As the oversupply of low-paid unskilled workers persists, employers gain greater buying power over employees, which can lead pay settlements that are lower than the value of staff to the firm. Last year, the Resolution Foundation said that the numbers living on the minimum wage has doubled since it was introduced in 1999, from 600,000 to 1.2 million, or 5% of the workforce. 23% of those on the minimum wage have been stuck on it for at least 5 years, compared to 11% in 2004.
The usual solution for tackling big business – i.e. greater competition – does not adequately address this problem. Creating more demand for low-skilled labour requires diverting resources from higher up the value chain at the cost of growth. While promoting enterprise and allowing creative destruction are extremely important, not everyone will have the aptitude, risk-seeking impulses or access to the upfront capital to take the first step.
The aim, at least in the short-term, has to be maximising the disposable incomes of the poorest workers – and there are two ways to do this: lowering taxes and raising pay. Both are needed but each belongs to different sides of a political fault-line.
Tax cuts for the low-paid have been the main driver of the 2 million jobs created in the UK over the last five years. The Conservative, Liberal Democrat and UKIP parties have committed to raising the threshold at which income tax is levied to at least £12,500, equivalent to an annual salary on the minimum wage. This is just.
While the libertarian argument that one should keep what one earns is willing to ignore the institutional and infrastructural framework provided by the State, the sentiment is sound for those who are essentially shut out of the global economy and whose economic mobility is limited.
Anyone worried about whether this policy undermines the social contract by absolving the section of the population that benefits most from the welfare state from paying for it, should look to the fact that the poor consume almost all of their income and pay taxes at the point of sale – at 20% in the UK. Movement towards a progressive consumption tax would help fund income tax cuts for the poor.
Even still, the pay for many of those who work in the retail, hospitality and catering sectors has been supplemented by tax credits. Citizens UK found that 5.2m low-paid workers were receiving £11bn a year of taxpayers’ money to top up their wages, with a number of retail providers receiving more in what they call ‘hidden subsidies’ than they paid in tax. While the criticism from the traditional Left that these tax credits amount to a corporate handout is not borne out by the academic evidence, we do have a problem of low pay that needs to be tackled.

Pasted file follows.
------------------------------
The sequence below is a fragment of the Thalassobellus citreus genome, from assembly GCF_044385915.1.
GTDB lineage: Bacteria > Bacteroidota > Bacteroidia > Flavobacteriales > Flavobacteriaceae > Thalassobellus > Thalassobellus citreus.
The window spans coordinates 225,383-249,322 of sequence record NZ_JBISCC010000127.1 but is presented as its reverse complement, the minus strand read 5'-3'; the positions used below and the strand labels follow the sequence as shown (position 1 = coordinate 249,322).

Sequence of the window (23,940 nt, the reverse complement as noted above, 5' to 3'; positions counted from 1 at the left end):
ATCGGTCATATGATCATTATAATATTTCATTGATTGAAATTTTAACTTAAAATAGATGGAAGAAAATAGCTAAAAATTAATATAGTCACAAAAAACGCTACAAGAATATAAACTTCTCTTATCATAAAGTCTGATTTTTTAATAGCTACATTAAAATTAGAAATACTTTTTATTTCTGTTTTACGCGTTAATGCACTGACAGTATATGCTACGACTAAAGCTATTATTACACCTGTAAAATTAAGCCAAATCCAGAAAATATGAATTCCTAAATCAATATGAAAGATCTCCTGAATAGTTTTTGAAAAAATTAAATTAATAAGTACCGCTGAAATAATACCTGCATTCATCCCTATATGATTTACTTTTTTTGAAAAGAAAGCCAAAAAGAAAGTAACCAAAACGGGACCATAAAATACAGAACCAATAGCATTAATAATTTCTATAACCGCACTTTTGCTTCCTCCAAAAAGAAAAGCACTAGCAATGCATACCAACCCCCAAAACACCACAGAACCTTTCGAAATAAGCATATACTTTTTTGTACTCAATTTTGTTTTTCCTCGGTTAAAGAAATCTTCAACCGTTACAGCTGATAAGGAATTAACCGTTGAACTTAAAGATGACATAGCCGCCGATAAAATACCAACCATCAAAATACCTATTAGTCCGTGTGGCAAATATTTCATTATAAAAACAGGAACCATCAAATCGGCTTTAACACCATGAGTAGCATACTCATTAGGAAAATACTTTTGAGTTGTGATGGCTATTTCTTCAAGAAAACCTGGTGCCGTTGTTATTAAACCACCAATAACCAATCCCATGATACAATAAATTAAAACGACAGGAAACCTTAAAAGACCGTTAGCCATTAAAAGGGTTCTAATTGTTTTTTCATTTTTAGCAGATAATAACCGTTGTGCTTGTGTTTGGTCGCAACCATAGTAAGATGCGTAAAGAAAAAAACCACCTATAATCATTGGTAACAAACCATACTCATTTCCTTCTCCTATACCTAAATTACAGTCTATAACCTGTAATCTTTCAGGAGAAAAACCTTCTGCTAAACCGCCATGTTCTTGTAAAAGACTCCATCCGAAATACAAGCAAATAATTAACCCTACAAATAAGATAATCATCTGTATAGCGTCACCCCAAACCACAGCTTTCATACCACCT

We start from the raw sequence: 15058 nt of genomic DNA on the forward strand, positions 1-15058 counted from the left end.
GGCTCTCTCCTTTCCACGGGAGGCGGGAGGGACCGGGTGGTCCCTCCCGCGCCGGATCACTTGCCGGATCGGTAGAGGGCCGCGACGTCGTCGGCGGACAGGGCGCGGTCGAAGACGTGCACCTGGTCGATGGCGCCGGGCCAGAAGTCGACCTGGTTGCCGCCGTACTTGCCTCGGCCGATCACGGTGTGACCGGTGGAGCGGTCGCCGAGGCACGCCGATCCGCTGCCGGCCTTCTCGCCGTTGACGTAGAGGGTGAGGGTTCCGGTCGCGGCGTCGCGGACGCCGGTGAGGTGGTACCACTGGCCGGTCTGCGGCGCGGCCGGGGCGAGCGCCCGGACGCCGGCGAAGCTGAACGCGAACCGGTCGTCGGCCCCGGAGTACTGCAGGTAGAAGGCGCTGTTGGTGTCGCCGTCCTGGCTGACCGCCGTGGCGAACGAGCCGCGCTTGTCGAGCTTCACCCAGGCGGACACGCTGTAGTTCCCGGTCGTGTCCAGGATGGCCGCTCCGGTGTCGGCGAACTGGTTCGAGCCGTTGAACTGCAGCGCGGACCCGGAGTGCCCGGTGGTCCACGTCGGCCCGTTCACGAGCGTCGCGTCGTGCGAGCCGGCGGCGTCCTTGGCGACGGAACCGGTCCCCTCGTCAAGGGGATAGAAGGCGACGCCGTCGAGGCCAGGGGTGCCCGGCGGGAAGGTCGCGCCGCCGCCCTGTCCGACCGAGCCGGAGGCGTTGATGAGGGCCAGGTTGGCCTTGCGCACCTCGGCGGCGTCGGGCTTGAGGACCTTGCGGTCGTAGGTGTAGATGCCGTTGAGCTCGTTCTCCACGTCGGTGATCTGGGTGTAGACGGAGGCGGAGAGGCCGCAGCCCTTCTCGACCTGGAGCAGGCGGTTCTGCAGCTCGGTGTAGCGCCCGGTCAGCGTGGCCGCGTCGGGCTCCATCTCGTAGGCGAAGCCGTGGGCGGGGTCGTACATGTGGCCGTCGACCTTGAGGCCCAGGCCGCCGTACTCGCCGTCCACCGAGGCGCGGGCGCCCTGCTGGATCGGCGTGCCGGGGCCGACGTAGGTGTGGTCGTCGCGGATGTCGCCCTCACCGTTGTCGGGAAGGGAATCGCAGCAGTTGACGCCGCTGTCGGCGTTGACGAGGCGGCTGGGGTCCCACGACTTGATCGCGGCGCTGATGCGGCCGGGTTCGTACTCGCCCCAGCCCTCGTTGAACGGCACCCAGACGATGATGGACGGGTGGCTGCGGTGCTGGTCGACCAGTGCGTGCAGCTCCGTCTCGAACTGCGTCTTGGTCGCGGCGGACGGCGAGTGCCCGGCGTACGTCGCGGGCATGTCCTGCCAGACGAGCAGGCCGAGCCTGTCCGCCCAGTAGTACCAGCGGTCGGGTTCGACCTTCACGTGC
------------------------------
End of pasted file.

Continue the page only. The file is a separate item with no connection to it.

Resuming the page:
In the UK, the Living Wage Foundation, a campaign group, has encouraged over 1,300 companies, including HSBC, PwC and Transport for London, to pay a wage which meets the local cost of living (£7.85p/h nationally and £9.15p/h in London). This is a very good start and shows that big companies, whose profit levels have swollen during the recovery, can afford to pay their workers a better wage. But it may not be enough.
All three main parties have planned to raise the minimum wage to £8p/h by 2020. Higher rates should remain sensitive to the effects on employment. They should reflect and track developments in labour productivity – and there needs to be a great push to improve the productivity of the workforce as this ultimately determines living standards. At the same time, taxes for the low-paid should be eliminated.
Business taxes on small firms could be cut to reduce the impact on their cost base while giving them a competitive boost relative to their larger rivals, in a similar way to how the Small Business Bonus Scheme works in Scotland.
Ultimately, the social contract will be undermined if there are large groups of people who work difficult jobs but can’t command from them a minimally acceptable standard of living, either because it is taxed away or because they aren’t paid enough in the first place. Runaway executive-employee pay ratios don’t help either. The serial entrepreneur Nick Hanauer made a convincing moral pro-market case along these lines for Politico Magazine last year.
The 21st century has produced a new set of challenges: a new wave of technological unemployment alongside ageing populations and scarce resources. In seeking out a popular capitalism, we should see as separate the commitment to enterprise, innovation, and empowered communities from the set of policies that are required to achieve them. Alongside lower taxes, reductions in excessive red tape and the promotion of ownership, we should welcome the role of a sensibly higher minimum wage to ensure that the many can have a decent stake in a capitalist society.